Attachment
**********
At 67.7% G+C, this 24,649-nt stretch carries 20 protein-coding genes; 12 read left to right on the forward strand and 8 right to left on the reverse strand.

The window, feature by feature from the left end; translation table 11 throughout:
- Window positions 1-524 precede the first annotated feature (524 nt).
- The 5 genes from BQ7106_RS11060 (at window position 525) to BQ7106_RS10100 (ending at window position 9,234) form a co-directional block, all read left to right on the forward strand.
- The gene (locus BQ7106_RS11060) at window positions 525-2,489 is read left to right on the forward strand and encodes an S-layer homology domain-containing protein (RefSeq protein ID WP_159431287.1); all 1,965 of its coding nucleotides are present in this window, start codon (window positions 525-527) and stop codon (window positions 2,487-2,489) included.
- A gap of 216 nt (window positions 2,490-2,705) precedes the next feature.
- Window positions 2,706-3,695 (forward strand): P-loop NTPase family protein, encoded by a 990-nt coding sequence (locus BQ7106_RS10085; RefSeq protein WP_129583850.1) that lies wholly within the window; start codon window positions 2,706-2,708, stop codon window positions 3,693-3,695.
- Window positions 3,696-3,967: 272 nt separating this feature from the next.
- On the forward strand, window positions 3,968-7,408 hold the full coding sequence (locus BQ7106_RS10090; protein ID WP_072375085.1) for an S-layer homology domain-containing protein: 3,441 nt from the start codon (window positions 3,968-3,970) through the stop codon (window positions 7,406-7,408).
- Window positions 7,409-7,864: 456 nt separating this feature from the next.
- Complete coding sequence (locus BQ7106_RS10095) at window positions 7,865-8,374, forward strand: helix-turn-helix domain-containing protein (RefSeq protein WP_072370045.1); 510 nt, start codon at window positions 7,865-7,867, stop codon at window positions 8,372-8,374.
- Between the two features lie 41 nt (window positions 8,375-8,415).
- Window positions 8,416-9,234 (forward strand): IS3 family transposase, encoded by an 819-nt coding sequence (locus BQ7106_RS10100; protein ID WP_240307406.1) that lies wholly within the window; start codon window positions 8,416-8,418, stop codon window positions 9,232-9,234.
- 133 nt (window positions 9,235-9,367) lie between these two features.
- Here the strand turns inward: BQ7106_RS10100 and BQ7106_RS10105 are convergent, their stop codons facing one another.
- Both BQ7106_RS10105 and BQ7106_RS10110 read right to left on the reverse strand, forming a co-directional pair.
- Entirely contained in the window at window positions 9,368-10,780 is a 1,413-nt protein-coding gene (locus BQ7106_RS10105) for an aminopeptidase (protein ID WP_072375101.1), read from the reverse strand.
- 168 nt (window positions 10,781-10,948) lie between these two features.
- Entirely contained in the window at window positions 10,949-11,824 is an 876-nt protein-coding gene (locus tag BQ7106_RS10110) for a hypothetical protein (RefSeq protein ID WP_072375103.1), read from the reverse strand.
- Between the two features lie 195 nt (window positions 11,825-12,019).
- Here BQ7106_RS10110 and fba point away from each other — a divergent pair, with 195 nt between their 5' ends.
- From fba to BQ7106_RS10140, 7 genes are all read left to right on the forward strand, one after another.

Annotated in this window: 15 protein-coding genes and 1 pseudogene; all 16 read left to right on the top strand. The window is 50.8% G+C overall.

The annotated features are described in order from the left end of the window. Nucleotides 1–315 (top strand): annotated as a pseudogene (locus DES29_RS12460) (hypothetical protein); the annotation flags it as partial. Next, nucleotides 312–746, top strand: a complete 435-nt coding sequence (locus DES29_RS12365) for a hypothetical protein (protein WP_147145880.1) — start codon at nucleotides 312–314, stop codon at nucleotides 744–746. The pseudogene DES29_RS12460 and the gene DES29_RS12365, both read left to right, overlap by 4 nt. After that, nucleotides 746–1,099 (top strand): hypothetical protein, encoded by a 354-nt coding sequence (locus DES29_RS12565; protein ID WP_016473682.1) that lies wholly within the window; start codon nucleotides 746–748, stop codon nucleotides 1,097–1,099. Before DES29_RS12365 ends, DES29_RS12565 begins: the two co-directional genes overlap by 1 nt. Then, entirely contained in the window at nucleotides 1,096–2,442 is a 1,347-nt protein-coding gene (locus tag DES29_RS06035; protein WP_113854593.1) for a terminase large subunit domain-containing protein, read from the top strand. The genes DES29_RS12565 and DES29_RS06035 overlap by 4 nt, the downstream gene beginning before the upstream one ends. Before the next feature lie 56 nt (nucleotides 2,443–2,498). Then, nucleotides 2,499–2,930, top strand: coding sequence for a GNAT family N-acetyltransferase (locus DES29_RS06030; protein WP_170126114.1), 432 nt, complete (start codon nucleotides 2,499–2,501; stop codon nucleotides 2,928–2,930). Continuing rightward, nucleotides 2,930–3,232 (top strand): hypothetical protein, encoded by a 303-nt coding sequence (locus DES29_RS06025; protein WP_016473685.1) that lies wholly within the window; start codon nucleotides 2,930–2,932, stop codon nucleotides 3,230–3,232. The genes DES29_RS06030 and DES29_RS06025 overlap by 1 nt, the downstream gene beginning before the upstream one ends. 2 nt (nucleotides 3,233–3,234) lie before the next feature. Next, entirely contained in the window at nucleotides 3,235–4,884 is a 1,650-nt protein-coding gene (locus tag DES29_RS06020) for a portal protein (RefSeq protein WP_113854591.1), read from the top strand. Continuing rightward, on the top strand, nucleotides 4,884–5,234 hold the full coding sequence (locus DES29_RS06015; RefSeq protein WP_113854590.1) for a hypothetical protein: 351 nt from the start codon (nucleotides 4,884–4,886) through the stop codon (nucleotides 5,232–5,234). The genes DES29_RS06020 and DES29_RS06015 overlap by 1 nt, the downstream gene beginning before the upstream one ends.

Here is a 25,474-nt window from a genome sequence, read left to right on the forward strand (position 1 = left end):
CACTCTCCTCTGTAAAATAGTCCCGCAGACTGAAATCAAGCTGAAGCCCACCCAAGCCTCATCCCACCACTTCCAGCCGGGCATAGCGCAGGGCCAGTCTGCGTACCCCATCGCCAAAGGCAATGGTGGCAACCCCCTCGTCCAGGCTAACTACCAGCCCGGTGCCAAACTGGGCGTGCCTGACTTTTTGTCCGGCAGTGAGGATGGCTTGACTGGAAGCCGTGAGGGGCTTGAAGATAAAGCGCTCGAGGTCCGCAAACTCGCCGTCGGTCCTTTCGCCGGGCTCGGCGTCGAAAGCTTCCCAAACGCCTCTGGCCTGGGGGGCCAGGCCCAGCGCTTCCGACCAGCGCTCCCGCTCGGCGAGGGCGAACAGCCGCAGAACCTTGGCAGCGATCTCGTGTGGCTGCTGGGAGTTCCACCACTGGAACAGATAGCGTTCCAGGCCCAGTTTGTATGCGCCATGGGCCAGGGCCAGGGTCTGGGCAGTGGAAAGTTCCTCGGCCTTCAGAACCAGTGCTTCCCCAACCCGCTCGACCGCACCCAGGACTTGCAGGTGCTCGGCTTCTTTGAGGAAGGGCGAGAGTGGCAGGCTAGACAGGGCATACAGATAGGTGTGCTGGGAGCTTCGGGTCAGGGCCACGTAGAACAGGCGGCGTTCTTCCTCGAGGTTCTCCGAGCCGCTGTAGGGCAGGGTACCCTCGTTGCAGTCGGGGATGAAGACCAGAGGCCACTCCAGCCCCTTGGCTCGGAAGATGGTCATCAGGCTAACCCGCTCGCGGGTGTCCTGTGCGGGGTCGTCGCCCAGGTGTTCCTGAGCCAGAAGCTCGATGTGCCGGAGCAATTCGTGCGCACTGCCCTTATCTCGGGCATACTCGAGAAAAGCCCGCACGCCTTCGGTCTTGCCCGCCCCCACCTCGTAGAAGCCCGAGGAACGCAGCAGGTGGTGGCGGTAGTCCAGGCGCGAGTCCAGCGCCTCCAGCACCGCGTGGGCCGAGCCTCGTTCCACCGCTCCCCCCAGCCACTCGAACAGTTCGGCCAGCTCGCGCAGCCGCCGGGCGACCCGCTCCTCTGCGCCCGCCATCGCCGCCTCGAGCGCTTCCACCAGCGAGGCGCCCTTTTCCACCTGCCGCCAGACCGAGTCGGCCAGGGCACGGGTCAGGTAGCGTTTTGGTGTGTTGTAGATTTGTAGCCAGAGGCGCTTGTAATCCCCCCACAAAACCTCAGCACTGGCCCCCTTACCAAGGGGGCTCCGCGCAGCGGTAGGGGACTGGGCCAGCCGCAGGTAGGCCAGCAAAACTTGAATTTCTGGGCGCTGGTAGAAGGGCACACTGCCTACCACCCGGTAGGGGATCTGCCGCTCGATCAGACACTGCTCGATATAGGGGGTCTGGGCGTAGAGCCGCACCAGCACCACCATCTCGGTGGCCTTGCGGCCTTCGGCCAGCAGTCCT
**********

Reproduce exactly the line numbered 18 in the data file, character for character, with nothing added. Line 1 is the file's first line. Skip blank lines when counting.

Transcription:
- 168 nt (window positions 10,781-10,948) lie between these two features.